Pimp my ride

For a few days this month, my trusty city bike was in repair. More than a little bereft, I wondered if any of Berlin's new ride-sharing apps could help spice up my commute.

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For a few days this month, my trusty city bike was in repair. More than a little bereft, I wondered if any of Berlin’s new ride-sharing apps could help spice up my commute.


I’ll be honest: I was sulking over my bike and not in the best of moods as I signed up for Coup, the electric scooter service. Downloading the app was easy, but the video verification with a surprisingly friendly employee seemed – at the time – to be a huge faff. Off I stomped to find a nearby scooter.

Just 200m from my door, I found one of the distinctive grey-and-mint scooters that I’d started to see throughout town. My turn! Opening it up was easy. I put on the helmet, turned the throttle and… I was off! My ride from Mitte to the edges of Neukölln took just 20 minutes and it was so much fun weaving through the streets that I was grinning the whole way. I can’t say the same when I get off the U8!

At just €3 for 30 minutes, the cost is comparable to a BVG single ticket. There’s good availability within the areas it serves (Mitte, Prenzlauer Berg, Friedrichshain and Kreuzberg), and if you love it, you can get the whole day for €20. There are very few apps that I’ve used regularly after reviewing, but this has been one of them. I’m hooked. Bike? What bike?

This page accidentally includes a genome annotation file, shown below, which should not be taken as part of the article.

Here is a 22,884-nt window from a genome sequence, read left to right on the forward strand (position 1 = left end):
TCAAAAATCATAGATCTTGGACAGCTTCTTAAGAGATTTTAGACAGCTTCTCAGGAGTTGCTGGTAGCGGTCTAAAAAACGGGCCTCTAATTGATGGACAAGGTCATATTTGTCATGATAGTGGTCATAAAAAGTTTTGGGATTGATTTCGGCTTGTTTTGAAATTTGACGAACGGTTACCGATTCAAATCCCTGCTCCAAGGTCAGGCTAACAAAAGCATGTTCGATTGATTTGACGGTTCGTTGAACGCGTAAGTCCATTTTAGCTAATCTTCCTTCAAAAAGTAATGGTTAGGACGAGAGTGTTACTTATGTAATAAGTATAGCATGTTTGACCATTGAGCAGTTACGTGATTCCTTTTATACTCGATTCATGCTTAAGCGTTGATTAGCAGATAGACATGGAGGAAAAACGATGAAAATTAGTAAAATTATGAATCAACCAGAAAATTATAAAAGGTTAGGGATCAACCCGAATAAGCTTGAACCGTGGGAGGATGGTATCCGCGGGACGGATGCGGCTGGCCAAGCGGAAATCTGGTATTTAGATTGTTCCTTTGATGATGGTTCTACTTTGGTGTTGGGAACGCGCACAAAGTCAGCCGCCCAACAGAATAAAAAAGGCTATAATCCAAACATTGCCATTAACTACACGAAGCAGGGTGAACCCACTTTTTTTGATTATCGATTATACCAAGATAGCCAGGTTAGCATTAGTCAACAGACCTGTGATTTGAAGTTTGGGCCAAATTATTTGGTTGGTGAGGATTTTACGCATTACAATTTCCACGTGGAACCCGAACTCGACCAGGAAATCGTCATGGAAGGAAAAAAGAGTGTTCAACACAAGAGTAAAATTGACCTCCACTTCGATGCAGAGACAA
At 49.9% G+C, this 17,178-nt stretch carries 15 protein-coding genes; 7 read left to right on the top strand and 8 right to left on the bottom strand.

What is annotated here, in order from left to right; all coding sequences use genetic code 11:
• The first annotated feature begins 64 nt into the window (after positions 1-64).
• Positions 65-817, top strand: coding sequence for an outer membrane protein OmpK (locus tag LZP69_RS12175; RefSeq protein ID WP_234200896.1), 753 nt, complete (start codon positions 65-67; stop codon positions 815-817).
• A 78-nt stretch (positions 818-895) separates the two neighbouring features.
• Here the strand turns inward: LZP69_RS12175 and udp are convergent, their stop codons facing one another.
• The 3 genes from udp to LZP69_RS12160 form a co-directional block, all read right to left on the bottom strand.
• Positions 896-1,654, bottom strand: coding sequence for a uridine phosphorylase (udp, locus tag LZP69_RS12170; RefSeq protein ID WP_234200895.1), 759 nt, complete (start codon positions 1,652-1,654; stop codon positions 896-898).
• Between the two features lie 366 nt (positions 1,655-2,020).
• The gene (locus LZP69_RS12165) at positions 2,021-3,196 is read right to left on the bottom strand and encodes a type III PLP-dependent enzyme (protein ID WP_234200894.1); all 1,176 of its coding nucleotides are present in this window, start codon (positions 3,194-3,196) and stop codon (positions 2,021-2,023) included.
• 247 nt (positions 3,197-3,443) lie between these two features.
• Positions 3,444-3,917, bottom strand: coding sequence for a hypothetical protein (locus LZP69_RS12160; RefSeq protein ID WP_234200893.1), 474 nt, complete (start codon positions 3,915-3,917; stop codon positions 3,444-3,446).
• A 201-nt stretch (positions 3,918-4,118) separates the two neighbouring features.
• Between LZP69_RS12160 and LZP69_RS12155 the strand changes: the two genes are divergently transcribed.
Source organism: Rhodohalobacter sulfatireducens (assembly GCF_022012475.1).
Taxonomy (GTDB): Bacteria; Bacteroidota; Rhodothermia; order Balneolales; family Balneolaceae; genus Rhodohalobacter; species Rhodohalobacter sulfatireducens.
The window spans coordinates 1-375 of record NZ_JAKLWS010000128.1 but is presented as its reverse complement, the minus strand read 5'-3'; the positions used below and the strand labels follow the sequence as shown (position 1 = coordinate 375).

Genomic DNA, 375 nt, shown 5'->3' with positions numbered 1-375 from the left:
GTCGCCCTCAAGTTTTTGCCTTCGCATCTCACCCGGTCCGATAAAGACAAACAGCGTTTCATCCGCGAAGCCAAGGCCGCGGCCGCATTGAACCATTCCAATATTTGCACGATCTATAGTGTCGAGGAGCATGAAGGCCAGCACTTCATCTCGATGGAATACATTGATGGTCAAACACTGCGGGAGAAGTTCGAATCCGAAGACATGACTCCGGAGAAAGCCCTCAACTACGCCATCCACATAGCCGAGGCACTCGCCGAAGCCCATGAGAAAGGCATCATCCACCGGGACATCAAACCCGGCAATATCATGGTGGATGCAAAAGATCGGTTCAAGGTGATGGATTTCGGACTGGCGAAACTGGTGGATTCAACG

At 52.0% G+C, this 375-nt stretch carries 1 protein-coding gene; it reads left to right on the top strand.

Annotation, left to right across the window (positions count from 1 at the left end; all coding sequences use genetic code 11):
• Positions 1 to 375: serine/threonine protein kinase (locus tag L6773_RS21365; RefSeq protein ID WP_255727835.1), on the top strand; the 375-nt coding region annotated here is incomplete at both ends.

Allygator is a homegrown shuttle service that groups users with similar journeys – much like my pals in London enjoy through Uber Pool. Developed by Berlin start-up Door-2-door, the app employs six or seven vans that ferry Berliners across the city, picking up others along the way. It’s still in its “pilot” phase till the end of May to lure in a critical mass of users, meaning rides are cheap – with a few crucial caveats. You can only start using the app after requesting an “invitation” code, which took me about a week. Its six or seven vans are only active in Berlin’s individual eastern and western halves (meaning you can’t get from Kotti to Ku’damm) and, here’s the rub, only on Fridays between 5pm and 1am. When I finally tried it, a black VW minibus flying Allygator flags picked me up after about a six-minute wait. The driver warned me he might have to make detours to pick up other app users, but I ended up being the sole passenger in a cushy, door-to-door ride from Mitte to Neukölln that cost me – wait for it – 35 cents. I can’t speak for what Allygator will be like once it’s actually up and running, but if you’ve got somewhere to go on a Friday night in May, you’d be a fool not to give it a shot.

Lidl Bikes

The supermarket chain has paired with Deutsche Bahn to take over DB’s “Call a Bike” system, and since March, the dockless green and silver bikes have been available in cities throughout Germany to those who sign up, either online or via the Lidl bike app (iOS & Android). I opted for the “basic” tariff, with a €3 annual fee. Every hire costs €1.50 for the first 30 minutes, and €1 for every 30 minutes after that, or €15 per day. After entering my payment details, I was officially a member (no extra validation needed) and ready to go. With about 3500 bikes in Berlin, finding an available ride was easy. With a couple of clicks, I was able to open the bike and off I went. The bike itself was basic, but pretty robust and comfortable with a little rack at the back (for all your Lidl shopping, of course), and functioning lights for nighttime – a step up for me! Ending the ride was similarly easy. The free-standing bikes can be left at any area within the permitted zone, unlike their predecessors which had to be taken to docks. As a bike owner, it’s not something I can see myself using too often, but handy next time mine’s in the shop.